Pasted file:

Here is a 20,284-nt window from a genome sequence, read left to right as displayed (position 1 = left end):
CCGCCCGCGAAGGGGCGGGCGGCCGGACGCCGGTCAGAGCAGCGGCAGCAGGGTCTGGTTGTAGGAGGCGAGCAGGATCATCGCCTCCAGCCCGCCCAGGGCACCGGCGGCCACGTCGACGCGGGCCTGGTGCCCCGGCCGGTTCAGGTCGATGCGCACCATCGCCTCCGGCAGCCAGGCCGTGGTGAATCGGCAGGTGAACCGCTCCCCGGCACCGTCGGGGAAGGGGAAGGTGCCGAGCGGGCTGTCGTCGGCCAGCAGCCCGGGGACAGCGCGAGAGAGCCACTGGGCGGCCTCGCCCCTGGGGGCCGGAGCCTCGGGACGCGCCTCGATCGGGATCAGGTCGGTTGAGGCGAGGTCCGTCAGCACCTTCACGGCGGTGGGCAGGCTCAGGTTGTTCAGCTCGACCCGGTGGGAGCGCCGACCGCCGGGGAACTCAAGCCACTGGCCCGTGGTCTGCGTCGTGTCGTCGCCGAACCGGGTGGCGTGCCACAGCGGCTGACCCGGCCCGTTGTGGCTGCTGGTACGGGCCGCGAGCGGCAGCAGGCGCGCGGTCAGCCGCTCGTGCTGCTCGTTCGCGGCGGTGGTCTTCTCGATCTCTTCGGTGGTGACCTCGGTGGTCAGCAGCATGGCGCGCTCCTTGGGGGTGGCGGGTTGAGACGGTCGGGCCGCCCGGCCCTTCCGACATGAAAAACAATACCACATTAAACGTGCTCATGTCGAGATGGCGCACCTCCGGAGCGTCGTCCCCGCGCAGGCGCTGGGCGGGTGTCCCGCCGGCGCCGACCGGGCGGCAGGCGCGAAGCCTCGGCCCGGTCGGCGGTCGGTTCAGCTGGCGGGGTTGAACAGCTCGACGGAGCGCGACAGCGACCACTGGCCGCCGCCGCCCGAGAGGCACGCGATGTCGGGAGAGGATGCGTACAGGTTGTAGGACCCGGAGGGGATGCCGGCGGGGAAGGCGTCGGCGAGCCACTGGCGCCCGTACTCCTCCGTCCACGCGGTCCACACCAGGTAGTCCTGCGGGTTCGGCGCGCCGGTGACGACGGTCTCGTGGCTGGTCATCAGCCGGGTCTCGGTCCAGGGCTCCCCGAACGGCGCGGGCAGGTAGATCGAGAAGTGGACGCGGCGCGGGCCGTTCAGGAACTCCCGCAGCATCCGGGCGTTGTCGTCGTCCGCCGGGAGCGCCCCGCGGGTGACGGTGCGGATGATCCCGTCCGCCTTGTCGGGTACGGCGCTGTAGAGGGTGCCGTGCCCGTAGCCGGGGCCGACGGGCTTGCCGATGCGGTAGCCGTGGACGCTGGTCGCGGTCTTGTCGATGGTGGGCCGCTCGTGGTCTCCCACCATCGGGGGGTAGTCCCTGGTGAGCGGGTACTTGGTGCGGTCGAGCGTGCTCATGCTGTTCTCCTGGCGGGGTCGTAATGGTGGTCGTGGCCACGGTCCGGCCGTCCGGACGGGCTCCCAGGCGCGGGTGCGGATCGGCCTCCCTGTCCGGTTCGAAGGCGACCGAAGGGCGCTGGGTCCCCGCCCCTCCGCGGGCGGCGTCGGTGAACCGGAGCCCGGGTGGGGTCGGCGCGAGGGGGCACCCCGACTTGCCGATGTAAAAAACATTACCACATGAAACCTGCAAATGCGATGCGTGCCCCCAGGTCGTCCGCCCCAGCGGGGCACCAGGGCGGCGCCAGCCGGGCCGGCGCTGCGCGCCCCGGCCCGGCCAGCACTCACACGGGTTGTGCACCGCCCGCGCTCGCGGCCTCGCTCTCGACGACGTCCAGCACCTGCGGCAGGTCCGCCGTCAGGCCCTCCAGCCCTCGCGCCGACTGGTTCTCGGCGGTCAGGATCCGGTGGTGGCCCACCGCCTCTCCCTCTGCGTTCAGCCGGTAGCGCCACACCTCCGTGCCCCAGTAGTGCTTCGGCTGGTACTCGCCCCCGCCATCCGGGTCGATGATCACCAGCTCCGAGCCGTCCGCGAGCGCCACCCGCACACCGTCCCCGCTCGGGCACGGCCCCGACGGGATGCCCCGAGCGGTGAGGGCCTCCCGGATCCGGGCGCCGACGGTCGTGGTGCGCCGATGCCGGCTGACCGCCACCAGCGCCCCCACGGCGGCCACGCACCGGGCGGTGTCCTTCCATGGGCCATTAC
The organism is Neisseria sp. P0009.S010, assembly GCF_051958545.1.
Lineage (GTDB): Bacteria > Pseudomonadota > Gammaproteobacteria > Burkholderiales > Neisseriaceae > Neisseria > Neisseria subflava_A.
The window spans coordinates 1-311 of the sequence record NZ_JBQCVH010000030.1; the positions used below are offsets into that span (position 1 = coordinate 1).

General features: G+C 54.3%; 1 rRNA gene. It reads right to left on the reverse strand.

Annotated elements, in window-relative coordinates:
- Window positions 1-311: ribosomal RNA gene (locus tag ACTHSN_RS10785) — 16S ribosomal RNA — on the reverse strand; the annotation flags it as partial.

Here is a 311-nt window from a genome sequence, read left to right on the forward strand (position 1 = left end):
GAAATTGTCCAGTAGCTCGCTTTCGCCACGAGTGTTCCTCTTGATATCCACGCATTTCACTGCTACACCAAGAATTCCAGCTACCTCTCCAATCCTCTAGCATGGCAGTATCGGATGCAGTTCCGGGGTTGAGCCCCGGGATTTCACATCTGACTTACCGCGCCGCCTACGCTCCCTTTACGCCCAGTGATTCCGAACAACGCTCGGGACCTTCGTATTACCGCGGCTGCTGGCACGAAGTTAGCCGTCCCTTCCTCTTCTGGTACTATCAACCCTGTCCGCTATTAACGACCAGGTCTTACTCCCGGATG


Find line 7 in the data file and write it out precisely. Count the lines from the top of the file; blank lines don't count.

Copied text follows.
Annotated elements, in window-relative coordinates: